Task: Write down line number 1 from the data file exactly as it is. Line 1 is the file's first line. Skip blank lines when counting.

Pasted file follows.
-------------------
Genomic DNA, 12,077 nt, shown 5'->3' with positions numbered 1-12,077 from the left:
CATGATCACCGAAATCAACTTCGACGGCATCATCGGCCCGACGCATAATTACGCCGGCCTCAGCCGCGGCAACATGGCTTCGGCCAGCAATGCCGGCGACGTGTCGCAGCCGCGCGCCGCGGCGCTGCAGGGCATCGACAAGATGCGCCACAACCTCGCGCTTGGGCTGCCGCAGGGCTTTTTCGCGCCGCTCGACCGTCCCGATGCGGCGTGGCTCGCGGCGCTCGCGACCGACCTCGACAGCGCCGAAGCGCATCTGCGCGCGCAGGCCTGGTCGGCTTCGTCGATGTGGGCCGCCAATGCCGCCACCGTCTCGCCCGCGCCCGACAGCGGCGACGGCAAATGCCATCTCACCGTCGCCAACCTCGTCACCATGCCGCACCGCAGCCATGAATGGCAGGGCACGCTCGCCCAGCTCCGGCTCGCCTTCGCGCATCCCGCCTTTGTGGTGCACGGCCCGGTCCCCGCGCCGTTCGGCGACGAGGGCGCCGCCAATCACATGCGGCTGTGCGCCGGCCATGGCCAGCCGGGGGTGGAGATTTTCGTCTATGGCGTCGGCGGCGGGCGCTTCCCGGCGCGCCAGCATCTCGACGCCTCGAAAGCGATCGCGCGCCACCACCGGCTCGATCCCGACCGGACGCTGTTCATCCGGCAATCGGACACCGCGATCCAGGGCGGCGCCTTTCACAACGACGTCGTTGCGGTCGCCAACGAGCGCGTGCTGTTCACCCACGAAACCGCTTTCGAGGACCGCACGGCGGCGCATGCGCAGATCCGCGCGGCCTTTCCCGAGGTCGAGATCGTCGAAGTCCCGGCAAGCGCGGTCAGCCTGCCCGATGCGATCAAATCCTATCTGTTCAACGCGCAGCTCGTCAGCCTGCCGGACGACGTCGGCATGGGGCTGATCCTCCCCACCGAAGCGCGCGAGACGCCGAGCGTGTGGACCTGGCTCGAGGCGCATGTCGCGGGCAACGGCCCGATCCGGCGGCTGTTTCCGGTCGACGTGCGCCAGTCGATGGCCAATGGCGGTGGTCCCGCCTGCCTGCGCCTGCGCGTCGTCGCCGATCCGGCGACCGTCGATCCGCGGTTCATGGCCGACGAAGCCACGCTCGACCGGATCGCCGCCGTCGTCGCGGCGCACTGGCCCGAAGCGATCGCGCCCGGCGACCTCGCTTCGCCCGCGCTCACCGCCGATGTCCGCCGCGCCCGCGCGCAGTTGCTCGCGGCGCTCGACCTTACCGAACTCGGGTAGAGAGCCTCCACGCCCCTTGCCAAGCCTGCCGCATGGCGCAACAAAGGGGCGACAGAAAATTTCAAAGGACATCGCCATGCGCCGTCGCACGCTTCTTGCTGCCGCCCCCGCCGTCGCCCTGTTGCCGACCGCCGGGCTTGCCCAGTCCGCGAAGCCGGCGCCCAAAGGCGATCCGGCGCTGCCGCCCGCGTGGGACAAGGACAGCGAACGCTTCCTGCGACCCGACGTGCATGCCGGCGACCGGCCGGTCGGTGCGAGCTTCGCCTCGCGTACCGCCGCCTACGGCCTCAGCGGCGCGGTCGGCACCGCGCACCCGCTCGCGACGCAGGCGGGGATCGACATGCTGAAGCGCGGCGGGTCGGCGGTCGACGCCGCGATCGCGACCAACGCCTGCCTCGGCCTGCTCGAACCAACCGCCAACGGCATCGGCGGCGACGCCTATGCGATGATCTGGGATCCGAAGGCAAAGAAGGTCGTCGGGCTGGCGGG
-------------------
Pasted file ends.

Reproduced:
Genomic DNA, 12,077 nt, shown 5'->3' with positions numbered 1-12,077 from the left: